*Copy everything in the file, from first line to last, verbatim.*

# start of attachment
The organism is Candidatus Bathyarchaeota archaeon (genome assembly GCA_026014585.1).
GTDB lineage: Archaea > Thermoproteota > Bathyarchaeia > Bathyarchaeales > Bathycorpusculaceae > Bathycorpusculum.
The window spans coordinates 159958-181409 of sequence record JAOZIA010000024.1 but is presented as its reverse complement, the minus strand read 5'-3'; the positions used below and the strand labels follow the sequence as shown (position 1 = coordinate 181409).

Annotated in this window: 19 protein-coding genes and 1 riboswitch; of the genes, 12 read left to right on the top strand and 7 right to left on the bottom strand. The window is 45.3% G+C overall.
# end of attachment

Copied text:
The organism is Candidatus Bathyarchaeota archaeon (genome assembly GCA_026014585.1).
GTDB lineage: Archaea > Thermoproteota > Bathyarchaeia > Bathyarchaeales > Bathycorpusculaceae > Bathycorpusculum.
The window spans coordinates 159958-181409 of sequence record JAOZIA010000024.1 but is presented as its reverse complement, the minus strand read 5'-3'; the positions used below and the strand labels follow the sequence as shown (position 1 = coordinate 181409).

Annotated in this window: 19 protein-coding genes and 1 riboswitch; of the genes, 12 read left to right on the top strand and 7 right to left on the bottom strand. The window is 45.3% G+C overall.